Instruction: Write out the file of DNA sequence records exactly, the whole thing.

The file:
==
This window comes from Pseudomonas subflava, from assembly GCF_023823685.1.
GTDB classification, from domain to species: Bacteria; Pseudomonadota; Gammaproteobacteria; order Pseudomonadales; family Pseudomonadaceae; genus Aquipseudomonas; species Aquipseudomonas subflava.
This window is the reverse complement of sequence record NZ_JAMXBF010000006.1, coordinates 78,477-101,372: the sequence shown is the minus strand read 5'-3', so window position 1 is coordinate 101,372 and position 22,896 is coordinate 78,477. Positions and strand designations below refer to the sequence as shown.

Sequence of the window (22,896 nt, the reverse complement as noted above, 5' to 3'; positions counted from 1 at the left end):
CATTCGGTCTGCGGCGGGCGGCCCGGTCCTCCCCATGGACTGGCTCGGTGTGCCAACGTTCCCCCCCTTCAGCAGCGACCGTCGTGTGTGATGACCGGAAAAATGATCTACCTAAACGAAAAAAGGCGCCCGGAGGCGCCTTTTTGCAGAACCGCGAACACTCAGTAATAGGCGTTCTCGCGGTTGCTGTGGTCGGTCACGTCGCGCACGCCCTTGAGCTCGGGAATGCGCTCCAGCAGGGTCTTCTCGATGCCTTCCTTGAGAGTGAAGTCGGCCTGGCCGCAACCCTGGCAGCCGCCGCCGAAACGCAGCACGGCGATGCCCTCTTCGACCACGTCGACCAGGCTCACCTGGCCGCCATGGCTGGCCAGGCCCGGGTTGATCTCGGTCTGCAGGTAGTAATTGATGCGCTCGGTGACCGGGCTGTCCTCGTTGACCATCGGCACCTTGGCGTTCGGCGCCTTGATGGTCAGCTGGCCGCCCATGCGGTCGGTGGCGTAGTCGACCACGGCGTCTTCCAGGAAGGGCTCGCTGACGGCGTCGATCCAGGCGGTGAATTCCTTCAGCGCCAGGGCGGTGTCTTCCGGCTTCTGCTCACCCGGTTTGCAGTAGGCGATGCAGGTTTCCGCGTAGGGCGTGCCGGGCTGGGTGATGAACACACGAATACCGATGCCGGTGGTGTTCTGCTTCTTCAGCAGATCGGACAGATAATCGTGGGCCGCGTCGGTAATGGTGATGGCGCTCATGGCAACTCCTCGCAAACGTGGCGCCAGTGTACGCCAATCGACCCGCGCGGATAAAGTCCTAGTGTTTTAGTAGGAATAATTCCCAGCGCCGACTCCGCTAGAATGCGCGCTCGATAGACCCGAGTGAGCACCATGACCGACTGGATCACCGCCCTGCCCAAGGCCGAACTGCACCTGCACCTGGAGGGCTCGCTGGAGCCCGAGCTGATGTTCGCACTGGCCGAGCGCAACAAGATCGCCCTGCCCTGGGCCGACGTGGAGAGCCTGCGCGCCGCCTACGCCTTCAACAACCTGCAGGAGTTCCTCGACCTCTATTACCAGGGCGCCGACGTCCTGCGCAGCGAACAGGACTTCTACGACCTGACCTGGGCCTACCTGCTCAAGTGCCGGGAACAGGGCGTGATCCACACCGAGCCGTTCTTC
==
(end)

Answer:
This window comes from Pseudomonas subflava, from assembly GCF_023823685.1.
GTDB classification, from domain to species: Bacteria; Pseudomonadota; Gammaproteobacteria; order Pseudomonadales; family Pseudomonadaceae; genus Aquipseudomonas; species Aquipseudomonas subflava.
This window is the reverse complement of sequence record NZ_JAMXBF010000006.1, coordinates 78,477-101,372: the sequence shown is the minus strand read 5'-3', so window position 1 is coordinate 101,372 and position 22,896 is coordinate 78,477. Positions and strand designations below refer to the sequence as shown.

Sequence of the window (22,896 nt, the reverse complement as noted above, 5' to 3'; positions counted from 1 at the left end):
CATTCGGTCTGCGGCGGGCGGCCCGGTCCTCCCCATGGACTGGCTCGGTGTGCCAACGTTCCCCCCCTTCAGCAGCGACCGTCGTGTGTGATGACCGGAAAAATGATCTACCTAAACGAAAAAAGGCGCCCGGAGGCGCCTTTTTGCAGAACCGCGAACACTCAGTAATAGGCGTTCTCGCGGTTGCTGTGGTCGGTCACGTCGCGCACGCCCTTGAGCTCGGGAATGCGCTCCAGCAGGGTCTTCTCGATGCCTTCCTTGAGAGTGAAGTCGGCCTGGCCGCAACCCTGGCAGCCGCCGCCGAAACGCAGCACGGCGATGCCCTCTTCGACCACGTCGACCAGGCTCACCTGGCCGCCATGGCTGGCCAGGCCCGGGTTGATCTCGGTCTGCAGGTAGTAATTGATGCGCTCGGTGACCGGGCTGTCCTCGTTGACCATCGGCACCTTGGCGTTCGGCGCCTTGATGGTCAGCTGGCCGCCCATGCGGTCGGTGGCGTAGTCGACCACGGCGTCTTCCAGGAAGGGCTCGCTGACGGCGTCGATCCAGGCGGTGAATTCCTTCAGCGCCAGGGCGGTGTCTTCCGGCTTCTGCTCACCCGGTTTGCAGTAGGCGATGCAGGTTTCCGCGTAGGGCGTGCCGGGCTGGGTGATGAACACACGAATACCGATGCCGGTGGTGTTCTGCTTCTTCAGCAGATCGGACAGATAATCGTGGGCCGCGTCGGTAATGGTGATGGCGCTCATGGCAACTCCTCGCAAACGTGGCGCCAGTGTACGCCAATCGACCCGCGCGGATAAAGTCCTAGTGTTTTAGTAGGAATAATTCCCAGCGCCGACTCCGCTAGAATGCGCGCTCGATAGACCCGAGTGAGCACCATGACCGACTGGATCACCGCCCTGCCCAAGGCCGAACTGCACCTGCACCTGGAGGGCTCGCTGGAGCCCGAGCTGATGTTCGCACTGGCCGAGCGCAACAAGATCGCCCTGCCCTGGGCCGACGTGGAGAGCCTGCGCGCCGCCTACGCCTTCAACAACCTGCAGGAGTTCCTCGACCTCTATTACCAGGGCGCCGACGTCCTGCGCAGCGAACAGGACTTCTACGACCTGACCTGGGCCTACCTGCTCAAGTGCCGGGAACAGGGCGTGATCCACACCGAGCCGTTCTTC